Summer is the most fun season of the year, for kids especially. But there are several health hazards that parents and children should be careful of:
- Sunburn. In Arizona, there is a high risk of skin cancer from too much sun exposure. Too much sun can age the skin prematurely. Apply sunscreen with an SPF of at least 30 generously all over any exposed body part when you’re planning to be in the direct sun for an extended period of time. An extended period means more than 15 minutes between the hours of 10 a.m. and 2 p.m. or more than 20 minutes at any other time of the day. To protect your face and eyes, even more, wear quality sunglasses and a broad-brimmed hat when in direct sunlight for more than 15 minutes between 10 a.m. and 2 p.m.
- Swimming accidents. You’ve heard it before: two seconds is too long to take your eye off a child around water. There are a few key ways to prevent swimming accidents. One is to make sure an approved fence with a self-latching gate surrounds a backyard or public pool (especially at a home or apartment complex you’re visiting). Second, arrange for your children to complete swimming lessons no later than age 4 from a qualified instructor. Most importantly, always make sure a designated adult is always watching children up to age 11 in a pool.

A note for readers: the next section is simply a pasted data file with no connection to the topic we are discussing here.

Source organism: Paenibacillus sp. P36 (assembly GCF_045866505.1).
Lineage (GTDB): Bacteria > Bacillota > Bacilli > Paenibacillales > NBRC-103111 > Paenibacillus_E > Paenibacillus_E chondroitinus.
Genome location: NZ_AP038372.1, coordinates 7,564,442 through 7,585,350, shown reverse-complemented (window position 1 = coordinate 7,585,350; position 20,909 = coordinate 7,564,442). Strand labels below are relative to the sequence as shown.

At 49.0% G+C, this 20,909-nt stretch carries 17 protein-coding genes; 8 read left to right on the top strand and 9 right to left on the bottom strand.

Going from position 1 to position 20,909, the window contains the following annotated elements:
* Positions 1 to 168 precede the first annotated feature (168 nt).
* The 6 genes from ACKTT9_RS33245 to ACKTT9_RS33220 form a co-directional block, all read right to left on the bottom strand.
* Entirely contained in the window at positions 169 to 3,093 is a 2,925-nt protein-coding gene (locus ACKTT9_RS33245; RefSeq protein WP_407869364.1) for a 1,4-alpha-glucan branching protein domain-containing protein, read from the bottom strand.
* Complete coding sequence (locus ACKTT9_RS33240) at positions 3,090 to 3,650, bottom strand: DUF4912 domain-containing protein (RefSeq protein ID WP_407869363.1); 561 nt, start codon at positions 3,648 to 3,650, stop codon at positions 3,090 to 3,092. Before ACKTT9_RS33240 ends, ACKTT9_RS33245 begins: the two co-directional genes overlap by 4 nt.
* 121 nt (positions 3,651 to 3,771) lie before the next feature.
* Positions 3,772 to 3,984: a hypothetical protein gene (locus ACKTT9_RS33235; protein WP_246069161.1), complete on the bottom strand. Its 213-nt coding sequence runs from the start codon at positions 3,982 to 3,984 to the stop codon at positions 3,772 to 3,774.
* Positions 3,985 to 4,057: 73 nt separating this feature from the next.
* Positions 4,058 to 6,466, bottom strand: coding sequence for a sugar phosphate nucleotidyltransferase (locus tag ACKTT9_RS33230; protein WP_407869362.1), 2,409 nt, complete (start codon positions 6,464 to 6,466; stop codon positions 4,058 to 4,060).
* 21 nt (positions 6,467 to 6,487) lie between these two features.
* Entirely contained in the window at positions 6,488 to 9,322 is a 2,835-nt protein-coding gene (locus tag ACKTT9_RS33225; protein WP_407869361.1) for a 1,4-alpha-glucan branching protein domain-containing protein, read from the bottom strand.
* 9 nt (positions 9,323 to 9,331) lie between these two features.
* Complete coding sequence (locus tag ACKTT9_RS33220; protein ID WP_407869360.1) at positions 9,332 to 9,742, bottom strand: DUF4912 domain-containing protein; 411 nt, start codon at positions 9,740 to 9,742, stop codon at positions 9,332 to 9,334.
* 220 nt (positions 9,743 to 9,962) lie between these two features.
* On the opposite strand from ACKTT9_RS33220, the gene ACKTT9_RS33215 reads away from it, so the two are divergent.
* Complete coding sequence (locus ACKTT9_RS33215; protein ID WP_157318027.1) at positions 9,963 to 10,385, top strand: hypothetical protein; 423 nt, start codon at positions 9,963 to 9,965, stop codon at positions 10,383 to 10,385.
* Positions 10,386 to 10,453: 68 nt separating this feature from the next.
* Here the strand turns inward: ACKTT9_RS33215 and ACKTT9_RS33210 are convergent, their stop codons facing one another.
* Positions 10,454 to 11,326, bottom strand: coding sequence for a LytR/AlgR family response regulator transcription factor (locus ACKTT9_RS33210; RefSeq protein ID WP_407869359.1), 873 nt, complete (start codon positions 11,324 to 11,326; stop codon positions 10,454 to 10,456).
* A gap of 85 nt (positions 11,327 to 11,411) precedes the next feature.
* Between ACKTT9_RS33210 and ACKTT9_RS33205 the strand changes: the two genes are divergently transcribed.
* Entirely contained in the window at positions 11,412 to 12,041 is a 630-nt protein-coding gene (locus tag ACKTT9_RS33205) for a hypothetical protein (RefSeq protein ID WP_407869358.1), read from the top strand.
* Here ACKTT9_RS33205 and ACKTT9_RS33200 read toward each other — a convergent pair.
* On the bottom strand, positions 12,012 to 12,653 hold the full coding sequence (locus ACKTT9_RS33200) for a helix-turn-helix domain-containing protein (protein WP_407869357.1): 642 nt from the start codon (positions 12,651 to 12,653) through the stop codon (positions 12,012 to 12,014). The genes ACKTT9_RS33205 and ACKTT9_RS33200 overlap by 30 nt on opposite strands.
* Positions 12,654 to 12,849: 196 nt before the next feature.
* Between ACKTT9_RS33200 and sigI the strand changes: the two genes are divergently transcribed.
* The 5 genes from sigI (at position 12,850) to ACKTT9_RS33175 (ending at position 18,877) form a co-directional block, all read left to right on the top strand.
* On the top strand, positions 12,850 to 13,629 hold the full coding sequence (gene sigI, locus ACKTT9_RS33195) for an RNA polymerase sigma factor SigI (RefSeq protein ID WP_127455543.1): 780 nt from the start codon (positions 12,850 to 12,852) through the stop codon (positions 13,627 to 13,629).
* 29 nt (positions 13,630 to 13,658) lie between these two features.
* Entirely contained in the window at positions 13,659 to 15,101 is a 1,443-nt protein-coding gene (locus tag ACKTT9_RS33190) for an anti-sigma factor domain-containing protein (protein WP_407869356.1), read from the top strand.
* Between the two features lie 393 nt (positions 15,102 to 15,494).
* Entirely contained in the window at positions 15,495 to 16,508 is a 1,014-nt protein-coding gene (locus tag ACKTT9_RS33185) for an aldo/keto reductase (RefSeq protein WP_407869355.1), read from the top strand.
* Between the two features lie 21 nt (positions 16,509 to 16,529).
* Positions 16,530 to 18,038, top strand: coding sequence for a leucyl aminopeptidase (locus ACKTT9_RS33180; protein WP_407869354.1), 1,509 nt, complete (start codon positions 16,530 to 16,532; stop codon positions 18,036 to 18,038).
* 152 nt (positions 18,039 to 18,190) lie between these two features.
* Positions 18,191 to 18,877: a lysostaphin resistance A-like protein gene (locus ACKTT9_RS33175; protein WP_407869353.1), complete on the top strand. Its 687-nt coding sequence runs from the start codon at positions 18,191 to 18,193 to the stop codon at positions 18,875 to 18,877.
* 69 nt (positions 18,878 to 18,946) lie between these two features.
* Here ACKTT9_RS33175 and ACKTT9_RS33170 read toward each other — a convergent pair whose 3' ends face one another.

- Heat-related illnesses and dehydration. Heat illness takes three forms:
- Heat cramps, where you experience muscle cramps as the first sign that the heat is too intense for you;
- Heat exhaustion, where you may experience intense sweating and a rapid pulse;
- Heat stroke, is a true medical emergency. Some of the signs include a lack of sweating, a throbbing headache, confusion, nausea and vomiting, and rapid, shallow breathing.
At the first sign of heat illness, move out of the sun immediately and drink plenty of water or a sports drink that replaces lost sodium and potassium in your system. Try to drink at least 30 ounces of water every hour that you’re doing vigorous physical activity in direct sunlight, or when it’s 90 degrees or hotter outside. At other times of the day, try to drink at least six eight-ounce glasses of water throughout the day.
- Food poisoning. Prepared food left out in the heat can start to develop dangerous bacteria in one hour with no refrigeration. Some of the foods most vulnerable to bacteria growth in the heat are egg salad, tuna salad, meats of all kinds and any dairy product. Keep food out of direct sunlight. Bring the food into refrigeration before an hour passes from the time the food was set outside. If you’re serving indoors, perishable foods should not be left out unrefrigerated for more than 90 minutes.
- Mosquitoes. Mosquitoes aren’t just annoying, they can carry diseases. If you’re going to be outside for more than 15 minutes, apply insect repellent. The repellent should be applied after sunscreen. You can also avoid mosquitoes by wearing light-colored clothes. In addition, dump out any standing water near your home.
To make sure your summer activities are safe and enjoyable, always keep these hazards in mind. And if you run into any health challenges this summer, contact denova Collaborative Healthcare at 602-777-6337 for a free, 15-minute wellness consultation.